My point being: race and class are *absolutely* separate issues. Not that they're not intricately intertwined. But while it may be true that poor whites and poor blacks (just for example) ultimately need and want the same things, a certain subset of one of those groups would rather not have the other around, and might even hang them from trees if it became clear that was a thing we were doing again.

It's the old false equivalency problem, and the reason I've never been able to get past this particular divide between conservatives and liberals. When liberals want the human rights of marginalized people protected, they're not looking to *take away* the rights of the non-marginalized. Conservatives, on the other hand, are only too happy to strip human rights from marginalized people. How are these philosophies remotely equivalent?!

Nov. 30th, 2016 04:12 am (UTC)
When is the last time any president won in a landslide?

Reagan vs. Mondale, 1984. Mondale won Minnesota (barely!) and DC. Reagan pulled nearly 59% of the popular vote.
Nov. 30th, 2016 03:37 am (UTC)
Yeah, I had not seen that before, but it strikes me as basically blind to how things actually work. Saying "we all agree that this list of 100 items is our goal!" is fine, but the arguments about "which ones come *first*" are not irrelevant.
Nov. 30th, 2016 09:57 pm (UTC)
Agreed, and kind of aggressively naive. He simply hand-waves away the conflict of prioritization - do we care more about the jobs of coal miners or our children's ability to breathe?

And he completely ignores the fundamentally incompatible goals: do we care about a woman's right to bodily self-determination and full autonomy or do we care about a person's ability to have and practice their religious doctrines?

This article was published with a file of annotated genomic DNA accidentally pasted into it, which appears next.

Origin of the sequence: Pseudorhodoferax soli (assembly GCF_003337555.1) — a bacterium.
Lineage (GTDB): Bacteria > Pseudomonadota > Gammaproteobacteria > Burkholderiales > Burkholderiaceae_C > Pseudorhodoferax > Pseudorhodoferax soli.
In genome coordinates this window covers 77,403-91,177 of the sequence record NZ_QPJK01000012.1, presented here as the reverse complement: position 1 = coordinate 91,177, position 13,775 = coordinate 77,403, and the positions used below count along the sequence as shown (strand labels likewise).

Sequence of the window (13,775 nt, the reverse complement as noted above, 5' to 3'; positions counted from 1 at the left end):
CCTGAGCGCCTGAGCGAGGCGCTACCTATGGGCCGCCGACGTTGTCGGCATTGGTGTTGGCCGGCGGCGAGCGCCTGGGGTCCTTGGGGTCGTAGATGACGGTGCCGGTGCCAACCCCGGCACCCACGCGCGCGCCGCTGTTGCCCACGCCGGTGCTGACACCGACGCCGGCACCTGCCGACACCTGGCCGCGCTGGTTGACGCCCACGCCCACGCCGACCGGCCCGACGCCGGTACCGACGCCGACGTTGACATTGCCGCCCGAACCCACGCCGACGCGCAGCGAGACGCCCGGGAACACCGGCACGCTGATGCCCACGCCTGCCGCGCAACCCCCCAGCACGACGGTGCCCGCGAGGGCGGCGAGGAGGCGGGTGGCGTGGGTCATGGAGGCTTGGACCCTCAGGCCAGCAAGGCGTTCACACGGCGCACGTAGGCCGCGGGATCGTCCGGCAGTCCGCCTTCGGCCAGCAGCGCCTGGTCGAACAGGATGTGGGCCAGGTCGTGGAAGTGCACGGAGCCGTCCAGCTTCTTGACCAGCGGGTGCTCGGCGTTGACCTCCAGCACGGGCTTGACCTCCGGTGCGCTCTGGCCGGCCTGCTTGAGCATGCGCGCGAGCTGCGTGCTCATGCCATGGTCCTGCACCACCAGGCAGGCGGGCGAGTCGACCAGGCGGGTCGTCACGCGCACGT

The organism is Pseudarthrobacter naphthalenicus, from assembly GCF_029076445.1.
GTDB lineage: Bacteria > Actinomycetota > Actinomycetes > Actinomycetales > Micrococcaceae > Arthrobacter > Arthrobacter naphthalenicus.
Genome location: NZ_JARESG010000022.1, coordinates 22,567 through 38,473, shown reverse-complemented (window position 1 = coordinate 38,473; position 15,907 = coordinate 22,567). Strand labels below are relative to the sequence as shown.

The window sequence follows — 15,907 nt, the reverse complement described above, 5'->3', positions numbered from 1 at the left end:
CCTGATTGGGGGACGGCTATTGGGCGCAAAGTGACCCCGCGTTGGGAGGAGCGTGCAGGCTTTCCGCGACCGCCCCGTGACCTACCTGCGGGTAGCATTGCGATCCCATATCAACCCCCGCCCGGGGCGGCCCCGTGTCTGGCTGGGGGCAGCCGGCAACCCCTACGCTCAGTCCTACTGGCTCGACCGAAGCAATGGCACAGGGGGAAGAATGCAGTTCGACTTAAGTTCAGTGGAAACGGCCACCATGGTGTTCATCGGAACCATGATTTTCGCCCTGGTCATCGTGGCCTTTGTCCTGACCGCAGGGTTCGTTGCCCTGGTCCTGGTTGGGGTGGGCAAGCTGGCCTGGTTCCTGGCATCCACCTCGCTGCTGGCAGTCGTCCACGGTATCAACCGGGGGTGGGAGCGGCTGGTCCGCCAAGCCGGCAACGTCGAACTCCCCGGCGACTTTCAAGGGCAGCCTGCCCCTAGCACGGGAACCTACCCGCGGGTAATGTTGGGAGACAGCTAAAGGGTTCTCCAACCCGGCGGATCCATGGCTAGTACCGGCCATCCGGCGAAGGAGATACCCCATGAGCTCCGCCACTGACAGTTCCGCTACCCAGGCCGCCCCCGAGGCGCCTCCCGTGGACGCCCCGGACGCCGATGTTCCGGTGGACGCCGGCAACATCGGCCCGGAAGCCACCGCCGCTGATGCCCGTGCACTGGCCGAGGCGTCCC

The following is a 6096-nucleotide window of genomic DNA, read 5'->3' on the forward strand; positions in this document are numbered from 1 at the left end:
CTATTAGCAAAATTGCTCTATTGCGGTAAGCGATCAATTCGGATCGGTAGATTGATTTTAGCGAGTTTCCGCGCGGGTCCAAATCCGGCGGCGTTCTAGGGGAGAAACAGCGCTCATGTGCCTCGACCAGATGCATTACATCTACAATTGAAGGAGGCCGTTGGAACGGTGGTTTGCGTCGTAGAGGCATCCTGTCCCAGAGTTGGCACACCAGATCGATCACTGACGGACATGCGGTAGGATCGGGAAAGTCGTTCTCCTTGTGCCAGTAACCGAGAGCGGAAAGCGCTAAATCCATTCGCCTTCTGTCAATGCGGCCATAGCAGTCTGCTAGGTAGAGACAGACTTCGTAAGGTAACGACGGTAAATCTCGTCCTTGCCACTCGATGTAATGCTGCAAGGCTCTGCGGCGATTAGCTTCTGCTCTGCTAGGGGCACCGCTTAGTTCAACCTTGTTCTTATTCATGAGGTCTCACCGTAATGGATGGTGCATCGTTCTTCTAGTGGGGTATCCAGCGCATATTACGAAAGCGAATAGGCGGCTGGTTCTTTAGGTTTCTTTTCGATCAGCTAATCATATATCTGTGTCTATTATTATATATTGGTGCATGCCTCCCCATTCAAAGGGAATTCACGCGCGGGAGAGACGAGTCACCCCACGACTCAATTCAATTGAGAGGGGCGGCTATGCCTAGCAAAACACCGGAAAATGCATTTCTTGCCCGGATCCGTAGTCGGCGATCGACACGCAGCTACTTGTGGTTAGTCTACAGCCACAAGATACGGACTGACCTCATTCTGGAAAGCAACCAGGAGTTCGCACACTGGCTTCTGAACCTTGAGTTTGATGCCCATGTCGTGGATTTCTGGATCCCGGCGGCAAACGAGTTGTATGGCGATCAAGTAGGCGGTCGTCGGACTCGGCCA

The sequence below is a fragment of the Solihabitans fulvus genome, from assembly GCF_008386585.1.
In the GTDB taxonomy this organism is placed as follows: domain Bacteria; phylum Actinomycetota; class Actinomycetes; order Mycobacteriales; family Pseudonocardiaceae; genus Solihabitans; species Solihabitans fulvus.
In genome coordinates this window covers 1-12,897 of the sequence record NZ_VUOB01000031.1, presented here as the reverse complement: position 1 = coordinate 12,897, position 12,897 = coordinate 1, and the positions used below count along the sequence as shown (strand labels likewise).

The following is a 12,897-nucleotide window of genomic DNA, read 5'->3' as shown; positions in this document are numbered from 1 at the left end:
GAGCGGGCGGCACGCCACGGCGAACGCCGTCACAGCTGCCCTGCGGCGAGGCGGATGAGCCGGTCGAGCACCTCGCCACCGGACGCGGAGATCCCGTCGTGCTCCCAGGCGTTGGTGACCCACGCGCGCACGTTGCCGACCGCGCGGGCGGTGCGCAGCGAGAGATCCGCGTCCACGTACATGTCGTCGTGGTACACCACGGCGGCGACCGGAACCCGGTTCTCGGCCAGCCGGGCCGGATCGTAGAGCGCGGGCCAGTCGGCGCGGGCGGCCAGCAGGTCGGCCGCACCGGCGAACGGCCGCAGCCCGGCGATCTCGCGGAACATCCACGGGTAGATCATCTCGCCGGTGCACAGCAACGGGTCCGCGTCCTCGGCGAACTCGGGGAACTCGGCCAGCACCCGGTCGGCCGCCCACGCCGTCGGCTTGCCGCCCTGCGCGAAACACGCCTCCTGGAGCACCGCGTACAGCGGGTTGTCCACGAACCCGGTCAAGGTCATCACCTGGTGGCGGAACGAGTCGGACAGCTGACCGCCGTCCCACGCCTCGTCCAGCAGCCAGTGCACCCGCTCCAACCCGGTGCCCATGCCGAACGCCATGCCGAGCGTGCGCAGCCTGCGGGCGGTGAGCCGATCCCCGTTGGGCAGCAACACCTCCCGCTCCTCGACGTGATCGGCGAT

Nov. 30th, 2016 10:23 pm (UTC)
(nods) That's pretty much my reading as well. As far as I can see he (and a couple of the folks who have quoted him) settle for "Well, I support both and so should you!" and leave it at that.
Nov. 30th, 2016 09:54 pm (UTC)
Whether there is or isn't conflict between two goals/ideas/tenets depends on the system they appear in. Systems vary so much that reckoning out what's operative is a playground in itself.
Nov. 30th, 2016 11:09 pm (UTC)
Again, I feel like the history matters here. African-Americans in Michigan are largely there, and indeed, largely have a history of trouble, because of the historical conspiracy of white people to keep them tied to southern land, to restrict their ability to leave in the middle of the last century, to force them into minute portions of Northern cities (and zone them out of moving elsewhere via redlining, police force, ethics regulations for Realtors, etc.), to reduce the quality of their schools (see also the horrid person Trump has nominated to be Secretary of Education), and so on.

Coal miners in Alabama don't have that history, and are largely the victims of one of the many, many rounds of technological obsolescence that have happened over the years. (It's also interesting that there's a presumption that these folk are white.) There's certainly a history of mistreatment of a lot of rural folk (it's particularly cruel in Appalachia, where half of my family comes from), but it's still important to pause and ask whether part of prioritization might have to do with historical wrongs.

[Though, I really expect, prioritization, on both sides of the aisle, will have a lot to do with whose votes appear to be in play.]
Dec. 1st, 2016 01:00 am (UTC)